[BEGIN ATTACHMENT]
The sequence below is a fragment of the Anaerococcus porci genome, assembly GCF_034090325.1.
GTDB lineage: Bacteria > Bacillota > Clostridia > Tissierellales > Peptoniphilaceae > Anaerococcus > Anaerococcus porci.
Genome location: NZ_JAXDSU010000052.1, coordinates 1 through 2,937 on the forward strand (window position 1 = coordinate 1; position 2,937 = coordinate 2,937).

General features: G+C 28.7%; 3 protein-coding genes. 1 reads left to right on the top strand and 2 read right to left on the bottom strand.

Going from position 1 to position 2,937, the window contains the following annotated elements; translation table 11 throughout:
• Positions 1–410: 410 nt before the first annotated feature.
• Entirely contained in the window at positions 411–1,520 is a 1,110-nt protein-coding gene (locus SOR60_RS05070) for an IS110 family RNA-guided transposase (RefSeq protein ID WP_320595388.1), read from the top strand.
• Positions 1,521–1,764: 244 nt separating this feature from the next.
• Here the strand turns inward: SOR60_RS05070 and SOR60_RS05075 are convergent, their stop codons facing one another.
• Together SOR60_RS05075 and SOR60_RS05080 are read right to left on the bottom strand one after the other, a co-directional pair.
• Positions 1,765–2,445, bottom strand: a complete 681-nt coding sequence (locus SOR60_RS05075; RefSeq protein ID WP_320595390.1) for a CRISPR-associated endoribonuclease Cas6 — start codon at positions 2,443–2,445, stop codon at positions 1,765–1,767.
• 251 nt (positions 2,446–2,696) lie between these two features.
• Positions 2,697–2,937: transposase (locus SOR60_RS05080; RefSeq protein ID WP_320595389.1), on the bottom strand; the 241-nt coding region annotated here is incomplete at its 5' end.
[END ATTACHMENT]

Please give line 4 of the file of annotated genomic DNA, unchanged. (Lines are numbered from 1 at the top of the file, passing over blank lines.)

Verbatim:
General features: G+C 28.7%; 3 protein-coding genes. 1 reads left to right on the top strand and 2 read right to left on the bottom strand.